tagged w/ flag abuse
House on Fire by dvs on flickr.com
Here's the situation. You come home from a nice night out only to find that your next door neighbor's home, and everything in it, is on fire. This isn't just a tiny fire, this is a full blown blaze. So, what do you do?
1. Rush inside in an attempt to put out the fire, or save anyone who might happen to be trapped inside.
2. Take the "who cares as long as it's not me" approach, ignore the flames, and settle into bed for the evening.
3. Call 911 and report the fire to the fire department.
Let's consider these options.
Choice #1: While altruistic and noble, puts you at great risk. You're not equipped with fire retardant gear, and you could easily find yourself sucked into the blaze, injured, or even blamed for having something to do with the incident.
Choice #2: This is obviously the selfish route. No one would blame you for wanting to avoid risk, but option #3 is really not that difficult to do, so why not lend a helping hand?
Choice #3: Let's face it, you share a community space with your neighbors. A burned up house will only drive down the value of your own home, so you're somewhat invested in taking some action. The fire fighters are only human, so they can't patrol every cul du sac looking for imminent fire hazards. Reporting a fire is a really easy way to help others out without putting yourself at risk.
Obviously this is a hypothetical situation, but it definitely relates to some of the issues that arise in online communities such as our own here at Current.com. Our site is designed to facilitate discussions. We welcome all points of view, and we encourage debate.
Wherever debate exists, differences of opinions are sure to crop up, and when those rear their heads, things can easily spiral from debate into attacks in a very timely fashion.
As a member of our community, we ask that you avoid taking option #1 wherever possible -- no matter how heated an attack on you or your connections may be. If you step in and attempt to put out the fire yourself, there is a good chance that you might find yourself surrounded by flames, or resorting to actions that are in violation of our community guidelines.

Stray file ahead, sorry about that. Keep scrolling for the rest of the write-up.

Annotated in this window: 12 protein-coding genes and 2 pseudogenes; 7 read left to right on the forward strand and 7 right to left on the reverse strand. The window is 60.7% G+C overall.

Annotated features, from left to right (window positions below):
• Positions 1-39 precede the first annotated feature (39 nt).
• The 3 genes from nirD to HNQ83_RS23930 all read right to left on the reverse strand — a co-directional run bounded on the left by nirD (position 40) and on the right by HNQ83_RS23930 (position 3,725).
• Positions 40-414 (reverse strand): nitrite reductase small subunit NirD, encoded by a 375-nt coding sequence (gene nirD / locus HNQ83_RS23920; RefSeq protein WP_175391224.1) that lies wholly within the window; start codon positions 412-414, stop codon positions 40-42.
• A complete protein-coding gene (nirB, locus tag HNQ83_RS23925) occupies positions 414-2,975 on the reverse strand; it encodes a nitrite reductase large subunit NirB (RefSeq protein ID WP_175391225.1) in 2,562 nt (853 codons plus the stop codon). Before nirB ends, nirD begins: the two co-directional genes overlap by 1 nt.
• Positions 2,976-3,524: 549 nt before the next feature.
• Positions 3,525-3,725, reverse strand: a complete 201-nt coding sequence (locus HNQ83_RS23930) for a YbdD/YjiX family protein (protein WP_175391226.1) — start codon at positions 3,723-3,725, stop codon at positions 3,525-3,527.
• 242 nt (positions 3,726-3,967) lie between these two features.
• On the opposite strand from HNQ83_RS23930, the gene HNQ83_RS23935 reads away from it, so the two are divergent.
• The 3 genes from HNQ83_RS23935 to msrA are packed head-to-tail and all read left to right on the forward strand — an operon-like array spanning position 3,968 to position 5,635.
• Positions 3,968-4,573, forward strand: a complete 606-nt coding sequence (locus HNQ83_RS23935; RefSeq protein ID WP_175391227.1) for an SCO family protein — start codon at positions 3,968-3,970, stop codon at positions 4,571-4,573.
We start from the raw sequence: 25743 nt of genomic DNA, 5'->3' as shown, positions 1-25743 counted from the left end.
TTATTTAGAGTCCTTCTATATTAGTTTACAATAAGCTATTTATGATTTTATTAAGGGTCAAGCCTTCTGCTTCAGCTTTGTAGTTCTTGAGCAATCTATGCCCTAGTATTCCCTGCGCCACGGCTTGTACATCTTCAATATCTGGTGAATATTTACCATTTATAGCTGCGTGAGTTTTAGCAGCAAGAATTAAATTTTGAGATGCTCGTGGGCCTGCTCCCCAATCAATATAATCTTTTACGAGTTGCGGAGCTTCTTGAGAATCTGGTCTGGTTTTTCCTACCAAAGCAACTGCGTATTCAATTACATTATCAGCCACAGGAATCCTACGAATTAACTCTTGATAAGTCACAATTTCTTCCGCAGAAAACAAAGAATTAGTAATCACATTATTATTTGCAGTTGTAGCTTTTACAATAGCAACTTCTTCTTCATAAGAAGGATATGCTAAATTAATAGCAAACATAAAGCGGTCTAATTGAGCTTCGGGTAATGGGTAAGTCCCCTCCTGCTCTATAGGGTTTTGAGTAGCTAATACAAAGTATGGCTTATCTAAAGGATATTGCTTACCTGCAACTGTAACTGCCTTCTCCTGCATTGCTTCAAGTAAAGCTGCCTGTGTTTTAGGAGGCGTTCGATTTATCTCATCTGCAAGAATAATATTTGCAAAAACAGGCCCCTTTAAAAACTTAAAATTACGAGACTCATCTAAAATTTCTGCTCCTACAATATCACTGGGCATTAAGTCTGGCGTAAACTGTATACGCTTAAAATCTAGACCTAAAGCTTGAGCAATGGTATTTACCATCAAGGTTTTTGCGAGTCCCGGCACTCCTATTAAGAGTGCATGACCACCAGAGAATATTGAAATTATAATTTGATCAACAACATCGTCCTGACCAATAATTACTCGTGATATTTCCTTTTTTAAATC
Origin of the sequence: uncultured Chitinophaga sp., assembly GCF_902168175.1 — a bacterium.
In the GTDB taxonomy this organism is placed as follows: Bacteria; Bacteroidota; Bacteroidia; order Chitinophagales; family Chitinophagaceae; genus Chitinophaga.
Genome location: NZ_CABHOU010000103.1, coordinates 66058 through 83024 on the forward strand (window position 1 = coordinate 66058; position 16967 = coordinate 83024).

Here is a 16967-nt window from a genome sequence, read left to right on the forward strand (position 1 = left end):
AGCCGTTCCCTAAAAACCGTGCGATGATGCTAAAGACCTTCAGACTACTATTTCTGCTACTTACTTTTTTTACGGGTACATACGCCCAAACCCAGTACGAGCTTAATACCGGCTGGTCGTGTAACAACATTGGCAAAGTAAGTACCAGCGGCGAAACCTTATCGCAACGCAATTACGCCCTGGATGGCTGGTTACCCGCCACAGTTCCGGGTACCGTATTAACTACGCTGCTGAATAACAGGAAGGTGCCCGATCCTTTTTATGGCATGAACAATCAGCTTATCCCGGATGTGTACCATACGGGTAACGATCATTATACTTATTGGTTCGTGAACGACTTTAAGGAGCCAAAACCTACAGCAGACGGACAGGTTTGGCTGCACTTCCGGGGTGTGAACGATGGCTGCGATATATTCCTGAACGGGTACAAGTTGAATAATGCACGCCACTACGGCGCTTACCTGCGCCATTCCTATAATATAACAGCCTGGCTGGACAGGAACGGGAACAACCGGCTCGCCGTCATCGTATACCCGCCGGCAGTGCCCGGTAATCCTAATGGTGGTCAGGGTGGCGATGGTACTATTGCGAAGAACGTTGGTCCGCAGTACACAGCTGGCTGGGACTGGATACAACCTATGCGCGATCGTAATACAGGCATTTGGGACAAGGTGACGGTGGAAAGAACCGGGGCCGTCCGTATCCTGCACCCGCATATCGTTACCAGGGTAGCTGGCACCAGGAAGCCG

We also ask that you refrain from taking choice #2 as well. We're all in this together, so please contribute to making Current a better place for everyone to debate and discuss.
As a community member, please take a look at our newly refined community guidelines, and help out by reporting any potential fires you happen upon while participating on Current.com.
Sending a flag to the online community team is not a negative thing, it's a good thing. It helps us keep abreast of some of the things going on within the community. We do our best to be everywhere at once, but even with our internal tools this isn't always possible. So we enlist your help. If you're not sure, flag it. You may find that what you report is not actually a violation of our community guidelines, but it is still helpful and we appreciate it.
Also, reporting a flag doesn't give you the right to attack someone on the site. Just report it and let us take a look. We have a 24 hour response window, so you should get feedback on your flag in a relatively short amount of time.
Similarly, electing not to flag comments doesn’t give you license to respond in suit. You may not be responsible for the fire down the block, but that doesn’t mean you get to set fire to your next door neighbor’s house because the one down the block is on fire.
House on Fire by dvs on flickr.com
Here's the situation. You come home from... more